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FACULTY DEVELOPMENT: Learning Styles

Source for your MSU Faculty Development Needs

Learning Styles

The term learning styles is generally used to group common ways that people learn.  It describes how an individual gathers, interprets, and comes to conclusions about information in learning situations. Basically, it refers to both the affective and cognitive processes by which an individual learns. There are numerous learning style models...

10 Points to Consider:

  1. Styles are preferences in the use of abilities, not abilities themselves.

  2. People have patterns of styles, not just a single style.

  3. Styles can change depending on the task or situation.

  4. People differ in the strength of their preferences.

  5. People differ in there stylistic flexibility.

  6. Styles are socialized and can change depending on who is near.

  7. Styles can change across one's lifetime.

  8. Styles are teachable.

  9. Styles valued at one time or place may not be valued at another.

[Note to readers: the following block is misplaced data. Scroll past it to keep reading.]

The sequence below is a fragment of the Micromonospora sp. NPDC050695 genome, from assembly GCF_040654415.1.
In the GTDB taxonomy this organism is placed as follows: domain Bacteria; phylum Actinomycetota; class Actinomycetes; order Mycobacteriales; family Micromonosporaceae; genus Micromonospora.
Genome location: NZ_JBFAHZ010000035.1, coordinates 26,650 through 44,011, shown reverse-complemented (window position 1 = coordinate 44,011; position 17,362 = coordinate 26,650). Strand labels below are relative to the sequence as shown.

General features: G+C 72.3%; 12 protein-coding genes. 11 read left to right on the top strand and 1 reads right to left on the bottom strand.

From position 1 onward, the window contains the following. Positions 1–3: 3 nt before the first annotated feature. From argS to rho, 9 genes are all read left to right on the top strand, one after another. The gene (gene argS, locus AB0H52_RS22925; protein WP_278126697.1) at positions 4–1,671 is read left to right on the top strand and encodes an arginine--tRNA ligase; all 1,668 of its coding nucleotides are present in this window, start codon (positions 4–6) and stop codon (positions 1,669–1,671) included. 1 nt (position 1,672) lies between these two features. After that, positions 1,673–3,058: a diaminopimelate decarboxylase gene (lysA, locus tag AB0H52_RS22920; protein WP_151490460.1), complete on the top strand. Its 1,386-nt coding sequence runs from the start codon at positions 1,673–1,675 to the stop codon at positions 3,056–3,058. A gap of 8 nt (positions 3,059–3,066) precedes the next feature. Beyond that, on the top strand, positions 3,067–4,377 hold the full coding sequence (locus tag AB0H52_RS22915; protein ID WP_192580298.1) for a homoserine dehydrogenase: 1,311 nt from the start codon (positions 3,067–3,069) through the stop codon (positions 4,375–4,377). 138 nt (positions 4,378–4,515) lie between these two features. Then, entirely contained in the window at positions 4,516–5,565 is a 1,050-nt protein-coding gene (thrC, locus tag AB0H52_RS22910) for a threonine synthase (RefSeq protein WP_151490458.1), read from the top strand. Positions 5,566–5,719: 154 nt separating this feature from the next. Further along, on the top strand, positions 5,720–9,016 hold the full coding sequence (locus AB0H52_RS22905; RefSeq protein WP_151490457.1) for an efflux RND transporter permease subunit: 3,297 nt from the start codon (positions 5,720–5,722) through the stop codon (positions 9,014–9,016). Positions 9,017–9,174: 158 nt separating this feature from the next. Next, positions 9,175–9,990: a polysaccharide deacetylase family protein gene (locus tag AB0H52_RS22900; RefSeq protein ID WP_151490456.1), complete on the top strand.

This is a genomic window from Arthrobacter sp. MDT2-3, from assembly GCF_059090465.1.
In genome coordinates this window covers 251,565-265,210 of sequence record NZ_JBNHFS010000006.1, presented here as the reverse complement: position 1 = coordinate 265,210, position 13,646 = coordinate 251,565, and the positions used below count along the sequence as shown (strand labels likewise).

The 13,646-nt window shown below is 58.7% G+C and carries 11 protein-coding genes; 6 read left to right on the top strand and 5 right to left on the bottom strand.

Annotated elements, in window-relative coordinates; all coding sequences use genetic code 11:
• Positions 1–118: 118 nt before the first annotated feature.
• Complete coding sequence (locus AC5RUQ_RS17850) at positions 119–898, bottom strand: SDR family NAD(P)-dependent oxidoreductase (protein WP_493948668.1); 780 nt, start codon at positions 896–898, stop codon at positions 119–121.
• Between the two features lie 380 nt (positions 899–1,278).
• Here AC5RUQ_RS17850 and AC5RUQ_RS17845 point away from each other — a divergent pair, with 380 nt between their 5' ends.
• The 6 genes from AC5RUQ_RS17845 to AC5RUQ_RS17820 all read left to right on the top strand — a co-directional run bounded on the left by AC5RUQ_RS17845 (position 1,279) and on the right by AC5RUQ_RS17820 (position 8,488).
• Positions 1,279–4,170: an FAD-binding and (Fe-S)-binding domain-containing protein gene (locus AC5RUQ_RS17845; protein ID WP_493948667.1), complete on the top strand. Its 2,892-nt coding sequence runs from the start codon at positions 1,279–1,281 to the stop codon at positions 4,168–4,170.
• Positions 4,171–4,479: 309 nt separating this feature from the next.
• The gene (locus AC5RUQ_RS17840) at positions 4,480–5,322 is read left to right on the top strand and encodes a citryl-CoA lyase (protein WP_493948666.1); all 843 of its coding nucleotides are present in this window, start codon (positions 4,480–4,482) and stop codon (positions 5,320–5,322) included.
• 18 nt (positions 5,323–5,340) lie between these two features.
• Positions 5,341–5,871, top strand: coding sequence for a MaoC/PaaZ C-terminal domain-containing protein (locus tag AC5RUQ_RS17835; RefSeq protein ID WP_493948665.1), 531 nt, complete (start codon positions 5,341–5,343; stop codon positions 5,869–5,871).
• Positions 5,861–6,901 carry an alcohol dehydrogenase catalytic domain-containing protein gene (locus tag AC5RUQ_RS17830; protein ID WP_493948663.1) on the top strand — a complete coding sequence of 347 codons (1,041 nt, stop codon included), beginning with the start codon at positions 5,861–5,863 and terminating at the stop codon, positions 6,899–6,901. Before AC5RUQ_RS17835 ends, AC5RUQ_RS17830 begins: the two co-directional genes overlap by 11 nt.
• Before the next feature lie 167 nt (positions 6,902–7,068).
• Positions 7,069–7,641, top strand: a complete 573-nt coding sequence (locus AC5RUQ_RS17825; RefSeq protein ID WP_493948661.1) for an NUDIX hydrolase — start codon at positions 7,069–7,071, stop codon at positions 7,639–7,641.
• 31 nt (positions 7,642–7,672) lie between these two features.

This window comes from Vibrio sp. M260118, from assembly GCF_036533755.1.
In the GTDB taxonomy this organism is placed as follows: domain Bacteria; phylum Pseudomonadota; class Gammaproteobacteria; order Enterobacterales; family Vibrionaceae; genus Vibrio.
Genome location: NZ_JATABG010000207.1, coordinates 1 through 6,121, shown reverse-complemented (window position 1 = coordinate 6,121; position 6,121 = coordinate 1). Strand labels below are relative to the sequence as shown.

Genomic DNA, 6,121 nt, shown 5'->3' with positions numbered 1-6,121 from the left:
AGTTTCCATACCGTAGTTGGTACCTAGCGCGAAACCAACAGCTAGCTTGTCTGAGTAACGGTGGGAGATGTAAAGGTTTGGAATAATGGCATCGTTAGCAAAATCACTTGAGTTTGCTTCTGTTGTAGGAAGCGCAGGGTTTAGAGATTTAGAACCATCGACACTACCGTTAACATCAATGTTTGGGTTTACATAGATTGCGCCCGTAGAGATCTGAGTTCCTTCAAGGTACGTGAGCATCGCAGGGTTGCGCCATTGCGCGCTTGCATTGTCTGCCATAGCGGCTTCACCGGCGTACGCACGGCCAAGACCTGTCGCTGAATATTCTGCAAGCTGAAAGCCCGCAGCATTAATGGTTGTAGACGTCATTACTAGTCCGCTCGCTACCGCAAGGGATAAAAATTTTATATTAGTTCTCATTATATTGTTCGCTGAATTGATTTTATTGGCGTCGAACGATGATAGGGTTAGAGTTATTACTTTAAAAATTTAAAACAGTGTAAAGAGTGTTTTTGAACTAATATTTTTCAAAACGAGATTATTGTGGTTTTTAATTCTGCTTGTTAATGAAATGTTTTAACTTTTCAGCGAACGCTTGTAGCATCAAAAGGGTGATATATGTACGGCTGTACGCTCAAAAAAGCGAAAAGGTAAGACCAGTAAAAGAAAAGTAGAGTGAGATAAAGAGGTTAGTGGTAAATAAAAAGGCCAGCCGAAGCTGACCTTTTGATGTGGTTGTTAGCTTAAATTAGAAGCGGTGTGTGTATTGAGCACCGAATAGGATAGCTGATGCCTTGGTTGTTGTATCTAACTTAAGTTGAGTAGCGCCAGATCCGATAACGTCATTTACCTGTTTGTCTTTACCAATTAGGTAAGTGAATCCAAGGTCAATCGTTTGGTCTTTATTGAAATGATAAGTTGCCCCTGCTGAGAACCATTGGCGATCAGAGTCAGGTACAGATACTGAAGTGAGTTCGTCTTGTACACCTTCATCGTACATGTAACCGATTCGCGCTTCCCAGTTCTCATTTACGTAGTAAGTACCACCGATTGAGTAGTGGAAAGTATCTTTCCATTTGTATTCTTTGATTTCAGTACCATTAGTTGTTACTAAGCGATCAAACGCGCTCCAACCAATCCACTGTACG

10. Styles, on average, are not good or bad -- it's a question of fit.

For more information, visit: http://www.instructionaldesign.org/theories/index.html

How People Learn

According to Bransford, Brown and Cocking in
How People Learn: Brain, Mind, Experirence and School,
there are four interdependent environmental aspects that best promote learning:

1. Foucs on the learners
Since new knowledge is built upon existing knowledge, learn the false beliefs and misunderstandings of concepts that students may have when they start a course.  Pay close attention to the attitudes, beliefs, knowledge, and skills that students bring with them to the class.

2. Well-organized knowledge
Have clear learning goals, listing exactly what knowledge and skills they will be acquiring and how they will use them.

3. Ongoing assessment for understanding
Have frequent formal and informal modes for feedback on understanding-- not just memorization for end-of-the-semester exams. Include plenty of opportunities for formative assessments. This will allow students to self-asses and relfect in order to revise errors in misunderstandings.

4. Learning communities for challenge and support
In a learning community, students are active, creative participants in the learning process.  Camaraderie from peers can foster challenge, collaboration, as well as support.

Learning Theories